Frances is a young, possibly bisexual woman who becomes involved with Nick and Melissa, a slightly older monogamish married couple. Nick begins an affair with Frances, whilst Frances’ ex-girlfriend Bobbi begins a flirtation with Melissa. Frances does very little in the way of work – she’s a performance poet with Bobbi, she lives rent free in a flat owned by her uncle, she states that she never wants a job. Indeed, she’s only forced to get one when her father’s allowance stops, following his descent into alcoholism. Her lack of structure leads to an awful lot of soul searching, in the way that you can only do when you’re young and in love and don’t have to also worry about a million other boring adult issues.

Despite the annoyingly millennial (Gen Z?) characters, I loved the subtlety of the prose, the devastating one liners, the horrid complications of trying to love someone when you don’t love yourself. I could really relate to Frances and her unemotional dialogue which betrayed an ocean of pain and suffering below her bland exterior. I thought that Sally Rooney absolutely caught the aimless horror of being in your early twenties, indecisively drifting between friends, partners and jobs. Urgh. Youth really is wasted on the young.

Four “Not entirely sure how I just enjoyed a book where nothing happened” out of five
My Year of Rest and Relaxation by Ottessa Moshfegh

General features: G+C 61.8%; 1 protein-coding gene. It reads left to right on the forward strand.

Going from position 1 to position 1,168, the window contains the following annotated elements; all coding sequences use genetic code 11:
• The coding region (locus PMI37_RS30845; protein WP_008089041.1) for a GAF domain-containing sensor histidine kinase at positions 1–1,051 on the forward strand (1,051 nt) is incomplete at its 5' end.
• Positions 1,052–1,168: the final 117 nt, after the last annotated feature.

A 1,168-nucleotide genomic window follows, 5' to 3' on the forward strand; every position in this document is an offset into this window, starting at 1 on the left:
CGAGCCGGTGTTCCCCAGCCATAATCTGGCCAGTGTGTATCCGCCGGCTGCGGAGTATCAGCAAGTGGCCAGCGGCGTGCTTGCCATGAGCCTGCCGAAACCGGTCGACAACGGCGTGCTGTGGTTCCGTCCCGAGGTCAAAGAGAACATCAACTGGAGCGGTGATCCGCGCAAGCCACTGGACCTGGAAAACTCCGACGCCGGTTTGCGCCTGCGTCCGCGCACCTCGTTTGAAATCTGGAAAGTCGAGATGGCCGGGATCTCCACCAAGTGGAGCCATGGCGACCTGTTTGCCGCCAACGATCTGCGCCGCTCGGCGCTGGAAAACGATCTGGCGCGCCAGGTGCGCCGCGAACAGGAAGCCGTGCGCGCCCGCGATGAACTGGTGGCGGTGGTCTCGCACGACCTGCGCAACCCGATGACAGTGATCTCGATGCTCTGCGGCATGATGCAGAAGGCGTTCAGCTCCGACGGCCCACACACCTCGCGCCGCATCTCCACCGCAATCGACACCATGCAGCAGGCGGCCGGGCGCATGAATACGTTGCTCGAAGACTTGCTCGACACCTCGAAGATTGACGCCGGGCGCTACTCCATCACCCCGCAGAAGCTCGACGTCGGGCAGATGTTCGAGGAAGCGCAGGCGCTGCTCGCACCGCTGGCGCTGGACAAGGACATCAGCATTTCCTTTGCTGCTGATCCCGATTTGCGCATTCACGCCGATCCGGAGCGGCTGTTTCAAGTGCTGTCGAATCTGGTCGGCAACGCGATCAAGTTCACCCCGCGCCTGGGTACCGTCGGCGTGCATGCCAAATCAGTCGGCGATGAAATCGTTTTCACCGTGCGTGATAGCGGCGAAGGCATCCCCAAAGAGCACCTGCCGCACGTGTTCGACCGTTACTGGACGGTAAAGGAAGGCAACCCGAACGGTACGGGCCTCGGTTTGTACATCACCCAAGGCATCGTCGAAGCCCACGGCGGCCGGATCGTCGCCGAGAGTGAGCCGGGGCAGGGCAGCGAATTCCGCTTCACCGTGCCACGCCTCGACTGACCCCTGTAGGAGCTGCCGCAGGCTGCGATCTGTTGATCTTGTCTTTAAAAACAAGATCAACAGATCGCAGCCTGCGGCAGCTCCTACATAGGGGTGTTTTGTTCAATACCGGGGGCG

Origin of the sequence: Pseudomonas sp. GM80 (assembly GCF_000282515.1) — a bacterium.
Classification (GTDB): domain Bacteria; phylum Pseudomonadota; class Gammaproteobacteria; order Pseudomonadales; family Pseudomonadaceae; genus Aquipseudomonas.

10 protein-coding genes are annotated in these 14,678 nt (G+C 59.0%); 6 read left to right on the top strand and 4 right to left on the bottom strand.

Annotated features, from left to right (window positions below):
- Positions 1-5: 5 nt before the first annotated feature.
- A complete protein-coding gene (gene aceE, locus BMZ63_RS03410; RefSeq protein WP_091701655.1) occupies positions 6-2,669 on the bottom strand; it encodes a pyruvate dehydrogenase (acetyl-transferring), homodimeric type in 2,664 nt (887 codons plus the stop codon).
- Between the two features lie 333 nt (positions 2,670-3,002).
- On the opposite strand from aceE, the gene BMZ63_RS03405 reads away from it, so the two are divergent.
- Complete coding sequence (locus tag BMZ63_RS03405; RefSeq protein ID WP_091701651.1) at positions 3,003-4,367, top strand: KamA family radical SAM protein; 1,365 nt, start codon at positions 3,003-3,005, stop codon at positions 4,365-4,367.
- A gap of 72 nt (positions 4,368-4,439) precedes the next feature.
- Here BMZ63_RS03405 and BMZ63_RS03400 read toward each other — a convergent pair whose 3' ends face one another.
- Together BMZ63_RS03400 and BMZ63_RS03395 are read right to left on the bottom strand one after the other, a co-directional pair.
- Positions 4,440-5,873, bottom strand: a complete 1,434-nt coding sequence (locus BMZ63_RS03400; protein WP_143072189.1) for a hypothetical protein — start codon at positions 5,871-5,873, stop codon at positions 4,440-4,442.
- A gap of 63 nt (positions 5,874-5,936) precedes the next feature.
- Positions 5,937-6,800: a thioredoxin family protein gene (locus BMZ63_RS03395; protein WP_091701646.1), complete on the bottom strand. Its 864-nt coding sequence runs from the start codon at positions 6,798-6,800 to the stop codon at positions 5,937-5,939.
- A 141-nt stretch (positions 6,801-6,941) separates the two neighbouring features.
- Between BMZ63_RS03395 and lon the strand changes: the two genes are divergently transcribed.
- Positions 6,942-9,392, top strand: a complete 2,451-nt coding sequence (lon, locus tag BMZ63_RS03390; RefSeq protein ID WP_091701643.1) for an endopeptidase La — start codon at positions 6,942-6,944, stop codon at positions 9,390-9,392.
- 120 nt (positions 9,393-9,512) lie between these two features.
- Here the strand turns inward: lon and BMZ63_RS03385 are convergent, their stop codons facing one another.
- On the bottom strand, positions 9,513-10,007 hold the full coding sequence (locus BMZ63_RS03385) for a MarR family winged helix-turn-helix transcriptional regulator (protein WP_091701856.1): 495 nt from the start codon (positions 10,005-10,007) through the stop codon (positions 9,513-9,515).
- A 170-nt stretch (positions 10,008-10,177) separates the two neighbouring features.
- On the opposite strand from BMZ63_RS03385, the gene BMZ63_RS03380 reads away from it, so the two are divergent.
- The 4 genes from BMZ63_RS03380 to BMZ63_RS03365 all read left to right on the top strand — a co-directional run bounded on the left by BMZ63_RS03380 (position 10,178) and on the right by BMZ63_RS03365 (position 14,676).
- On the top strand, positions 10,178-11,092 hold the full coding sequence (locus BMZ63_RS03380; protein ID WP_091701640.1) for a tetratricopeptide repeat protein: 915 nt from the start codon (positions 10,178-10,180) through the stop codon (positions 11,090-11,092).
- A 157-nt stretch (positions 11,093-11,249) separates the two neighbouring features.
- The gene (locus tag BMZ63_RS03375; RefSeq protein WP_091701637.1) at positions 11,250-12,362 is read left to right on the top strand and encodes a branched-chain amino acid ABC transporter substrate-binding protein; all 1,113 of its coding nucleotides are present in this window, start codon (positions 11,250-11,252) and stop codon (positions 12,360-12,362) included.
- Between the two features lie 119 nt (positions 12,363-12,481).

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An unnamed narrator (I never realise that until I come to write the review) decides that

she needs a rest, so visits a quack “doctor” who prescribes her with ever increasing numbers of sedatives, uppers, downers and everything in-between. The narrator then proceeds to quite literally sleep for an entire year – not going out, not really eating, not menstruating… nothing but popping pills and occasionally buying coffee from the local shop. Whilst I’m sure we’ve all had days where this type of self induced coma sounds rather appealing, it doesn’t exactly make for a page turning novel.

I didn’t like any of the characters in the book (I say any, there’s really only two) but even the peripheral boyfriend and dead parents are incredibly narcissistic, unlovable people. The only vaguely interesting bit of tension comes from your realisation that the “year” is 2001 and the setting is New York City… as you get closer to September you obviously know what’s about to happen but even that gets passed over with very little emotion.